It's my pleasure (more than I could have ever imagined) to sit-down with Portuguese artist, Rita Gomes aka "Wasted Rita".
Cooper: You grew-up in Águas Santas, Portugal and currently reside in Porto, but you seem anxious, how much longer will this be your home? Is there a place you’d rather be?
WR: Not at all. 2013 is being a unanxious life changing year. The only place I want to be is where I am right now, and there is now time I’d rather be than present. Traveling helped me open my eyes to the positive side of not so good things. Nowadays I’m aware that living in Portugal - besides the crisis, young unemployment, lack of opportunities and interest in culture - is a bless.
I’m also certain that Lisbon will be my new home and location as soon as I have time to stop in one city for more than one month in row. The world is too big to stop though. I’ll based in Lisbon, but I want to go everywhere. USA, Canada, Australia and Paris (again) are in the top of my sweetest desires.
I know that you just returned from China, and have travelled abroad quite a bit as chronicled on your photo diary WASTED RITA GOES TO. How would you describe the life of an artist living and working in Portugal now that you have an outsider’s perspective?
The constant traveling helped me learn to appreciate the good things about my own country. The bad thing is all these good things about it are all the things that are not related to being an artist in Portugal. What I mean is: artists living and working in Portugal have 6% chances of make a live out of art or being financially independent. Illustration or art in general might be seen as a forever-teenage hobby for adults; and the bad thing is that most artists don’t respect their profession enough to feel able to say no to people who treat their work in such a disrespectful way. So, we are kind of trapped in a vicious circle.
I’m lucky (by lucky I mean I work hard and manage to make it through) enough to work mainly for magazines, projects or institutions outside of Portugal. Having my art spread all over the internet helped making my name recognizable in many countries around the world - even though that also leads to other kind of disrespect for one’s work when it comes to plagiarism and work appropriation.
But I guess this is not a portuguese problem, for what I’ve learned so far this year, it is spreading all over the countries. With the huge difference that in Portugal the chances of having financial support for any art related project are much lower than most countries I’ve visited in Europe.
You have to be an authentic passionate smart ass and never get tired of trying - then, working for other countries might help a lot.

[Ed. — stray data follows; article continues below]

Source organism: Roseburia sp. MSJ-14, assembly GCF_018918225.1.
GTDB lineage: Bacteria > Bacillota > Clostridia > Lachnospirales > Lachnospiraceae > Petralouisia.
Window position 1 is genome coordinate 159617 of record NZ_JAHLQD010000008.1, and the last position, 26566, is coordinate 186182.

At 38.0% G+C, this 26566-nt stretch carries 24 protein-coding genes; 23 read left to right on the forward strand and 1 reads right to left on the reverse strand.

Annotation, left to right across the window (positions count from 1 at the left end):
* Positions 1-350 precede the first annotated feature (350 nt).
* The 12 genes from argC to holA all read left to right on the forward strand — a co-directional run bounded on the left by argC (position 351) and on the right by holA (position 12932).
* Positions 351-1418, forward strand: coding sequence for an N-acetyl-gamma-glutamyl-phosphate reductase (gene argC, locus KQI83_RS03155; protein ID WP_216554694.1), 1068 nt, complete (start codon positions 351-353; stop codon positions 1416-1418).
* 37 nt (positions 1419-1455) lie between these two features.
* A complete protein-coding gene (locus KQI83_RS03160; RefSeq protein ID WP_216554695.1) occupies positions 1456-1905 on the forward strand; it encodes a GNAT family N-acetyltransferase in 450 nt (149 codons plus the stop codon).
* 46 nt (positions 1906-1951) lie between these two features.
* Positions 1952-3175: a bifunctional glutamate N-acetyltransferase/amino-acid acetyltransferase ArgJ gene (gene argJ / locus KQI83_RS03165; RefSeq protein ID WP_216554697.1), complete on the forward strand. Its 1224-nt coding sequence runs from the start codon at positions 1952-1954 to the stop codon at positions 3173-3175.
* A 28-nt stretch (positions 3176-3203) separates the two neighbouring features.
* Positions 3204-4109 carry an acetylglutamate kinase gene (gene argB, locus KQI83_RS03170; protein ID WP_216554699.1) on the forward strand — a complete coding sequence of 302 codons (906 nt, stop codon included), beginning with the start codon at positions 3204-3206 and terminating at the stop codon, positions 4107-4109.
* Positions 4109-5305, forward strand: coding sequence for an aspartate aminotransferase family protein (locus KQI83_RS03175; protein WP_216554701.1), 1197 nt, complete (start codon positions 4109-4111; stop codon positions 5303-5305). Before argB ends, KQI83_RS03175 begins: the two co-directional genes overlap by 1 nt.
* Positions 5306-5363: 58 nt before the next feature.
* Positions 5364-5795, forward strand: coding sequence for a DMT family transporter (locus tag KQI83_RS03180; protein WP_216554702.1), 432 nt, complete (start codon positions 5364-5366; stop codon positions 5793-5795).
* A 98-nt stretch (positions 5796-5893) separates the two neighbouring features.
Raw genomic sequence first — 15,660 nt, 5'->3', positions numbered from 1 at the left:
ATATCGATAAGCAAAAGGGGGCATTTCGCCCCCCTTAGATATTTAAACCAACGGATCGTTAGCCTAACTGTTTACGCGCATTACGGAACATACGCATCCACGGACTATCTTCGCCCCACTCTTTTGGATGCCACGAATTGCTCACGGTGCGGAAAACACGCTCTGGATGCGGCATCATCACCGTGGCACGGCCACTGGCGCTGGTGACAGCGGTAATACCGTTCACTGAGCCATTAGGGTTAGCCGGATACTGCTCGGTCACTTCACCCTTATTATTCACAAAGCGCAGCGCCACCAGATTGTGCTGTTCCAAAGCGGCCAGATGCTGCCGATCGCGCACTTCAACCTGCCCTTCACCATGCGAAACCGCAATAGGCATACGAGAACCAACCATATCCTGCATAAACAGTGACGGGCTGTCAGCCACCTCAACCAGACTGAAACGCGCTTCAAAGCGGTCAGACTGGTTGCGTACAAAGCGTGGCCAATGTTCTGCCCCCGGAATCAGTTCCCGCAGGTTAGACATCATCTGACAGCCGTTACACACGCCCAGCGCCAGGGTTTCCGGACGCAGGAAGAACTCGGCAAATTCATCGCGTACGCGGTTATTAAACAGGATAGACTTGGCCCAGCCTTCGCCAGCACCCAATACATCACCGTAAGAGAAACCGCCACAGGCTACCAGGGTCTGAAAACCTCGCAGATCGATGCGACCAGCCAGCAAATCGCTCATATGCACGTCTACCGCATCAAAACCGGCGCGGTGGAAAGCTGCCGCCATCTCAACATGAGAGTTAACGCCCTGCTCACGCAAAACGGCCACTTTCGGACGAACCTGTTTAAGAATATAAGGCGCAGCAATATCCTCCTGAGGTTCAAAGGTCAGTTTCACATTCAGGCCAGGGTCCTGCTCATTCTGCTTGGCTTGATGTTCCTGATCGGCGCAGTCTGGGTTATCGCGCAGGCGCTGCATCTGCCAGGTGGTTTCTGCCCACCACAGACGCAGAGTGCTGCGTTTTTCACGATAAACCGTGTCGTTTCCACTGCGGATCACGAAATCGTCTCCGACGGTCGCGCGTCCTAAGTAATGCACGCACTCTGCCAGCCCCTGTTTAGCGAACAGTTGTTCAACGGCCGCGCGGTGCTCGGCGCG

When I look at your work, I feel like I’m watching a story unfold, it feels very personal and sequential. Is this conscious? Who will play you in your movie
Not conscious at all and that’s probably why you find it so personal and sequential. It is a daily release of feelings - I like to call it a free psychiatric appointments with myself.
It had to be me playing myself. I wouldn’t let anyone else go so deep into my mental and emotional crap - even though I regularly share my work with an unhealthy amount of virtual people and I’m aware of how easy to relate it is.
You have found a seemingly massive audience for your art, is it punk to have so many people identify with what you are doing?
My work is not an attempt of coolness, it’s more me trying to deal with my own problems. If there are many people feeling what I do - cool; if there weren’t - cool anyway. I’d have to deal with it.
For me punk is doing what you love, the way you want, with your own values and not being trapped in others’ judgments or criticism (though being open to it).
Hey, labeling things, Justin, that is exactly what punk should not be at all.
When did you decide to pursue art as a profession? What might you be doing if you weren’t making art?
Back in high school, when I had to decide between arts or medicine. Basically, when I was a kid I had two big passions: drawing and dogs. I used to dream about becoming a veterinarian and save all the abandoned dogs from the streets. At the same time, drawing was always the thing I spent more time doing, right after breathing, eating and sleeping. One day my parents told me an average veterinarian income was not as good as I thought it would be - trying to convince me to become a surgeon instead. That’s when I decided that If I wanted to struggle with money forever I should go artist all the way and give my parents a proper heart attack. Mission accomplished.